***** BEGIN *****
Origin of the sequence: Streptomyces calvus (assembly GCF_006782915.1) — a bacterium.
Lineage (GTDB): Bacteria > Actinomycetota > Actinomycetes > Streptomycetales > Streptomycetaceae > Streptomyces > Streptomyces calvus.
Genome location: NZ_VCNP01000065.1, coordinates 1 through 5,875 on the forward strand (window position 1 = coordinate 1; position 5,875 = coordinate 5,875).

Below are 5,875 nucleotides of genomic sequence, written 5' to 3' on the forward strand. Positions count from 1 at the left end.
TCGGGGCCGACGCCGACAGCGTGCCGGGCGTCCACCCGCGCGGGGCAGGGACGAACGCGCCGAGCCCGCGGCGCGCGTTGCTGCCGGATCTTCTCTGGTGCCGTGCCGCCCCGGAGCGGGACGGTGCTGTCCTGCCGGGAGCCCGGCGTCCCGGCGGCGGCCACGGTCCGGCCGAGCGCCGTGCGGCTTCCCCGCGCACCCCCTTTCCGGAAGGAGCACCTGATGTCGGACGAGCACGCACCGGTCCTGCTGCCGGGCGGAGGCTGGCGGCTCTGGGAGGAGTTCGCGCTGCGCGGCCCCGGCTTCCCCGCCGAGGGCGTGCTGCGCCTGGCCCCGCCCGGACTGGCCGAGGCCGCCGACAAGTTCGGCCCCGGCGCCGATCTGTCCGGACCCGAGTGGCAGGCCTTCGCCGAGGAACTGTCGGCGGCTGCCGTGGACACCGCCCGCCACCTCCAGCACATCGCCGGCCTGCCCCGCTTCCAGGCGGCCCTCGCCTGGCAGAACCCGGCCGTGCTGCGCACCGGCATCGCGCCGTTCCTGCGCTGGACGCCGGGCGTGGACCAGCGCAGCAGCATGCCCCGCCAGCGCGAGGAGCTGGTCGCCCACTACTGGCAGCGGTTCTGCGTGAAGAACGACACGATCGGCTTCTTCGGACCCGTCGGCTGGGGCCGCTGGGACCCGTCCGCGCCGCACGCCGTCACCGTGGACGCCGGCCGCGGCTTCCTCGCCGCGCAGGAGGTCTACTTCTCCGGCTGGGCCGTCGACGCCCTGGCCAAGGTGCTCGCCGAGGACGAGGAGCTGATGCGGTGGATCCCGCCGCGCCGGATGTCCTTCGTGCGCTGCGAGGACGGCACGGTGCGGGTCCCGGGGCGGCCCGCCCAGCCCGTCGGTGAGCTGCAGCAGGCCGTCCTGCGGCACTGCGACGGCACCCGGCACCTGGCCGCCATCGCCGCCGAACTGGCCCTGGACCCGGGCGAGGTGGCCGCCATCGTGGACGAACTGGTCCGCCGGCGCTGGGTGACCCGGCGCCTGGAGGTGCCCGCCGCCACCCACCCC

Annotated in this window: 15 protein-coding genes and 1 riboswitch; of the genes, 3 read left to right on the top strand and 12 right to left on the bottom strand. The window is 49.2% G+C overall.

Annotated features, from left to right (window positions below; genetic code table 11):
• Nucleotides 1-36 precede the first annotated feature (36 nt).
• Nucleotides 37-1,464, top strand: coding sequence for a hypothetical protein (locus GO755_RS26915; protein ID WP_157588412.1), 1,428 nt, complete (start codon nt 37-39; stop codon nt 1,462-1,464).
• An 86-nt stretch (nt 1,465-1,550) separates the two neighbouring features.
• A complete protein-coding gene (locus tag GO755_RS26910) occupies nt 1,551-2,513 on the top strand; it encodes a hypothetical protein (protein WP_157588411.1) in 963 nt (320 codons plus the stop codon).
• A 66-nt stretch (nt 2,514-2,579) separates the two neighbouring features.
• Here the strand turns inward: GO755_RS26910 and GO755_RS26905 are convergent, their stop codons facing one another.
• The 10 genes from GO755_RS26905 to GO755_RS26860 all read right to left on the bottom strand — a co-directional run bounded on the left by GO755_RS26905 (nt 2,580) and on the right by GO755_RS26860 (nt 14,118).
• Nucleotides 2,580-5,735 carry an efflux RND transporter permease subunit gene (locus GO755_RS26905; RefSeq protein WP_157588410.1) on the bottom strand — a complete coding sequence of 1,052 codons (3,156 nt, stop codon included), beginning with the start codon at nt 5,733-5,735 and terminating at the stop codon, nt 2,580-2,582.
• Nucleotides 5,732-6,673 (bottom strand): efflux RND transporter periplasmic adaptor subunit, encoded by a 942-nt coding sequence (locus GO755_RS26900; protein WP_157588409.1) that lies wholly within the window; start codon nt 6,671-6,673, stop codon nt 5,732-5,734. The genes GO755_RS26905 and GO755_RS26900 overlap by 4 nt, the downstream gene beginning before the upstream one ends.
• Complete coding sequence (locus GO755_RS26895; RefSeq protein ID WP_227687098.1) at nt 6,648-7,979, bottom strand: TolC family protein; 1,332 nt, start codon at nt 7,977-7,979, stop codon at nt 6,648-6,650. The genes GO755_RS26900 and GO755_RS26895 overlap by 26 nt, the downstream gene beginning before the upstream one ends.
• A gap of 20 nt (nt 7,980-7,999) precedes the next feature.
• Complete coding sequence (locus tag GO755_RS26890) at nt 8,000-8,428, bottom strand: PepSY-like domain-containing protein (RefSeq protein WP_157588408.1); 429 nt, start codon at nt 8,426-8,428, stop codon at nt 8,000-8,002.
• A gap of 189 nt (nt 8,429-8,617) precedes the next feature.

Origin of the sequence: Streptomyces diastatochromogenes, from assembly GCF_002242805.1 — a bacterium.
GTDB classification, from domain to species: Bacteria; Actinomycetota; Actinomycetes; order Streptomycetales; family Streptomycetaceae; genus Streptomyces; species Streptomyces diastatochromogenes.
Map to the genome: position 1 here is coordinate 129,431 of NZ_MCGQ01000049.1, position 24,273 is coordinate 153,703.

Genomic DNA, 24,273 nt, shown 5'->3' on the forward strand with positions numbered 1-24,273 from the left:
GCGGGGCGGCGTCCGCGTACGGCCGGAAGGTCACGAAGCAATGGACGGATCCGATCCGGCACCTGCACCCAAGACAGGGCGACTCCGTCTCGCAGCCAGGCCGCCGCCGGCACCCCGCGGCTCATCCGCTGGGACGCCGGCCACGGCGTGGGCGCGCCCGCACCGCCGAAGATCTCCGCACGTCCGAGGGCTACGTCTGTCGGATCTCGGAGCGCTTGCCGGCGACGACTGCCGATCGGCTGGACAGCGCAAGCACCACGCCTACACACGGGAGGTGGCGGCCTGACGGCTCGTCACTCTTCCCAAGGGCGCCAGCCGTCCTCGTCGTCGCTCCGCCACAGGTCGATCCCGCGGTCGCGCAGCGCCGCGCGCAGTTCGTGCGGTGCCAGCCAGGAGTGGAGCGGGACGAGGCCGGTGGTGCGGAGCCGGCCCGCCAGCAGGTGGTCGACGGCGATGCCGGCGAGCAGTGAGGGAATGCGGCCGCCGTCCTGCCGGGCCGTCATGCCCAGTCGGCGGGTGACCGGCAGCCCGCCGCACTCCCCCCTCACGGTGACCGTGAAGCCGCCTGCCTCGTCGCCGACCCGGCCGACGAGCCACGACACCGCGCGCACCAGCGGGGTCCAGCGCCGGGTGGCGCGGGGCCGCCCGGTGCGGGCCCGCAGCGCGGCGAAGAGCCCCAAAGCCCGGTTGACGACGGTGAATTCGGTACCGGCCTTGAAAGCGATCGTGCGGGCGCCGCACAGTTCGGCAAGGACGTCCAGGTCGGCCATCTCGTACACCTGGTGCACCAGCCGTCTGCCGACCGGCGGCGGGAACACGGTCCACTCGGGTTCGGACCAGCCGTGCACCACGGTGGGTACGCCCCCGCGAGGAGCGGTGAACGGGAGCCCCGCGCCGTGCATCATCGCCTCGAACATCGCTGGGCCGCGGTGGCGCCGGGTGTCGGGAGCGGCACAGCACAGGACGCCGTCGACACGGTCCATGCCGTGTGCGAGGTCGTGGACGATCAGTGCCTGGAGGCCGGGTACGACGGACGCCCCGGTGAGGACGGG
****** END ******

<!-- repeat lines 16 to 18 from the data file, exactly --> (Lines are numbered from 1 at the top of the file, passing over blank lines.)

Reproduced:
• Nucleotides 5,732-6,673 (bottom strand): efflux RND transporter periplasmic adaptor subunit, encoded by a 942-nt coding sequence (locus GO755_RS26900; protein WP_157588409.1) that lies wholly within the window; start codon nt 6,671-6,673, stop codon nt 5,732-5,734. The genes GO755_RS26905 and GO755_RS26900 overlap by 4 nt, the downstream gene beginning before the upstream one ends.
• Complete coding sequence (locus GO755_RS26895; RefSeq protein ID WP_227687098.1) at nt 6,648-7,979, bottom strand: TolC family protein; 1,332 nt, start codon at nt 7,977-7,979, stop codon at nt 6,648-6,650. The genes GO755_RS26900 and GO755_RS26895 overlap by 26 nt, the downstream gene beginning before the upstream one ends.
• A gap of 20 nt (nt 7,980-7,999) precedes the next feature.